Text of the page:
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New Deterrence Scripts in Australia's Rejuvenated Offshore Detention Regime for Asylum Seekers


  • Sharon Pickering,

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    • Sharon Pickering is a Professor of Criminology and Australian Research Council Future Fellow on Border Policing at Monash University in Melbourne Australia. Her books include Sex Work: Labour Mobility and Sexual Services (with Maher and Gerard) (2012); Borders and Crime (with McCulloch) (2012); Gender, Borders and Violence (2010); Sex Trafficking (2009) (with Segrave and Miliovjevic); Counter-Terrorism Policing (2008); and Refugees and State Crime (2005).
  • Leanne Weber

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    • Leanne Weber is Senior Research Fellow in the School of Social Sciences at Monash University, Melbourne, Australia. She researches border control using criminological and human rights frameworks. Her books include Crime, Justice and Human Rights (with Fishwick and Marmo) (2014); Stop and Search: Police Power in Global Context (with Bowling) (2013); Policing Non-Citizens (2013); and Globalization and Borders: Death at the Global Frontier (with Pickering) (2011).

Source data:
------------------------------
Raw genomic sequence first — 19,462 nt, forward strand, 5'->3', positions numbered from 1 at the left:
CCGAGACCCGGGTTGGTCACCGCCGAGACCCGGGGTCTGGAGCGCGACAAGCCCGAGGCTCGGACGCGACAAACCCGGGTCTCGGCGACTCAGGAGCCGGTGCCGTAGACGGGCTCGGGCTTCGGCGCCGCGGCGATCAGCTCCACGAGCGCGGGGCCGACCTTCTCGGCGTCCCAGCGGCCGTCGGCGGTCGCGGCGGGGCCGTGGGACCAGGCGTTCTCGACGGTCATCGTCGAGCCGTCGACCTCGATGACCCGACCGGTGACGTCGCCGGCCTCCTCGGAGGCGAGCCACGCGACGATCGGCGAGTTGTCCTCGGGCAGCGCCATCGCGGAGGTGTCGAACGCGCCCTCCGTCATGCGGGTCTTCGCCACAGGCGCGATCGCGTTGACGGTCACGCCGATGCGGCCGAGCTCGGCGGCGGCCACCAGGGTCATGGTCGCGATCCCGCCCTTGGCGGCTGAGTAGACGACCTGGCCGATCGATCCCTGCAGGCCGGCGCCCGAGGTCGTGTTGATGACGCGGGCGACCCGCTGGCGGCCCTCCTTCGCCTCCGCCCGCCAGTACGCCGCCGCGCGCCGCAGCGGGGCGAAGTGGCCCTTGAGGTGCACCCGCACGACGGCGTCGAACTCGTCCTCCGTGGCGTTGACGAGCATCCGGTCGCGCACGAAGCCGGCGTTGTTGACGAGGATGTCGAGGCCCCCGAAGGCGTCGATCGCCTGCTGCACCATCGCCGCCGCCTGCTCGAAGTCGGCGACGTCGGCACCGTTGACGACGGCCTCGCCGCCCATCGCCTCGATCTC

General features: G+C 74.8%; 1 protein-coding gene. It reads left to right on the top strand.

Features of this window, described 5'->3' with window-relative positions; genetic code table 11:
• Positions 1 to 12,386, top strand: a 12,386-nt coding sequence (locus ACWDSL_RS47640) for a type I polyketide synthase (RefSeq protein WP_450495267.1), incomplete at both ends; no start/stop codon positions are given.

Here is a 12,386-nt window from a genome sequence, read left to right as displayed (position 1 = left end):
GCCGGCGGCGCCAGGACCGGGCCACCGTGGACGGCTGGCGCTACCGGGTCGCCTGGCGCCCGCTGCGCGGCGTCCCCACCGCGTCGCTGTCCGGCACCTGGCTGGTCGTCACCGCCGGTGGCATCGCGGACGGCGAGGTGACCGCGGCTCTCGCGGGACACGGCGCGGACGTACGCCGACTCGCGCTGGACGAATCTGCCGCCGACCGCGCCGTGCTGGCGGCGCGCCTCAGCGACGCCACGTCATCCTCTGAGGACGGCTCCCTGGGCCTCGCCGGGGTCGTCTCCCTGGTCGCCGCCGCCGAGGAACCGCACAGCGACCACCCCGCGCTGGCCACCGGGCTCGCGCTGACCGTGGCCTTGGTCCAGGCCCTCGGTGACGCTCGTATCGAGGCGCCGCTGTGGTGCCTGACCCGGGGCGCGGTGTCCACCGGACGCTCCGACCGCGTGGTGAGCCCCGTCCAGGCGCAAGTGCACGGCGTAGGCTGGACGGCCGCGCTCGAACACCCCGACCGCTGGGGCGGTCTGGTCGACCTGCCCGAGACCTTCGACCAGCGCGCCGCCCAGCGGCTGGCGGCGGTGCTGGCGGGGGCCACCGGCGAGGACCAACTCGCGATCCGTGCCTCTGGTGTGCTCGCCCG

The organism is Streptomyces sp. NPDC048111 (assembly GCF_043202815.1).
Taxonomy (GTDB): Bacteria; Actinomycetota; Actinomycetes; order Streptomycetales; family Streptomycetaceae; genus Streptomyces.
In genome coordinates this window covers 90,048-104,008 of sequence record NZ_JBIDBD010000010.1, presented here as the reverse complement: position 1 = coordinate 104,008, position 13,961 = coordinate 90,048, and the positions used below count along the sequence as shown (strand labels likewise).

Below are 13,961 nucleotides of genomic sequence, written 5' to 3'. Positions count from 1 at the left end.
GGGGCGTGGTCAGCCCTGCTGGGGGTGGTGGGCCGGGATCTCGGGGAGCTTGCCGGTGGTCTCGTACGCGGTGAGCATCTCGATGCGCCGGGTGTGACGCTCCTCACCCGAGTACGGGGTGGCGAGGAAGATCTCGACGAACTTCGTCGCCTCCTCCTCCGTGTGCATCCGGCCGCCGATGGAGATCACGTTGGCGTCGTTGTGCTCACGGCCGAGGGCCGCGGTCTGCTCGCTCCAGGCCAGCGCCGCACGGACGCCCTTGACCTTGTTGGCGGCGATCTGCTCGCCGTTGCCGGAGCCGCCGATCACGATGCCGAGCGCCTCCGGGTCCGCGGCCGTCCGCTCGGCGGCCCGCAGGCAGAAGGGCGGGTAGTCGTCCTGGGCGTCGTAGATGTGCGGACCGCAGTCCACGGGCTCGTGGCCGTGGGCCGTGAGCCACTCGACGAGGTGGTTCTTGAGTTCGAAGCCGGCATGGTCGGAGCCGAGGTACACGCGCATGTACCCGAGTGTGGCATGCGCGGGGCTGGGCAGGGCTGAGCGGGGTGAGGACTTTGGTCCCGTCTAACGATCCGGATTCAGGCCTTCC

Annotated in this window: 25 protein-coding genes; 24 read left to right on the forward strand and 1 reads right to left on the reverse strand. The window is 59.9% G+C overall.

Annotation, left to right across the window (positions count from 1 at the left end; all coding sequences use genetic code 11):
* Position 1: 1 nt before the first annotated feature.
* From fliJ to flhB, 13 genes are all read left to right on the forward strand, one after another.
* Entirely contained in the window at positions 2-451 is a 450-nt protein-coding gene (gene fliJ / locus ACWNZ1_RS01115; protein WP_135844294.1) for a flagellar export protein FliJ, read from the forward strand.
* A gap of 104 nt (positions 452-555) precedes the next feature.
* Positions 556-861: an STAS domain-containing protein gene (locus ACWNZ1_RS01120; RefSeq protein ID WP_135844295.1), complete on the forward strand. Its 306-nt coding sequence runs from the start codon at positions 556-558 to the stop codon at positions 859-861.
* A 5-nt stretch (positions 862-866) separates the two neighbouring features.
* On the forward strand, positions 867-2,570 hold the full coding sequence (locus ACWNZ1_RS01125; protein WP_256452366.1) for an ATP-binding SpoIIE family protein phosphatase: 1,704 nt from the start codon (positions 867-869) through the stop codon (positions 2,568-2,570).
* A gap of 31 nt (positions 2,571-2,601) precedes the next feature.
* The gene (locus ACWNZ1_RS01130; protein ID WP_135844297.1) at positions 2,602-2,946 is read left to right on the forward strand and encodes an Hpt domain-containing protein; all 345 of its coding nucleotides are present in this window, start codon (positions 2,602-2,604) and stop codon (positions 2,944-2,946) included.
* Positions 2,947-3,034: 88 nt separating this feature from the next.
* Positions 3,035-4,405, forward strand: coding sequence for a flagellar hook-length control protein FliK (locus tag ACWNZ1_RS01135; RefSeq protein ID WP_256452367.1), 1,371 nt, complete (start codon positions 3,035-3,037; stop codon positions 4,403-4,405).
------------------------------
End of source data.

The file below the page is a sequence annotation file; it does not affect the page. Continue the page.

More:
As the Global North experiences a real or manufactured crisis in asylum, deterrence has become the central plank in border control policies. Following a resurgence of boat arrivals and faced with serious overcrowding in detention centers and a spate of drownings, the Australian government returned to the use of offshore detention for asylum seekers. In this article, the official media releases of the major political parties from the period surrounding the reopening of detention facilities on Nauru and Papua New Guinea are subject to systematic discourse analysis. This reveals a range of deterrence scripts that we have labeled “neoliberal deterrence,” “classical deterrence,” and an “ethic of care.” The resuscitation of the deterrence script in this second incarnation of Australian offshore processing arguably reveals increasingly nuanced and combative elements. The article details how these scripts make an important contribution to global immigration governance, which is presently incapable of thinking beyond deterrence in its various forms.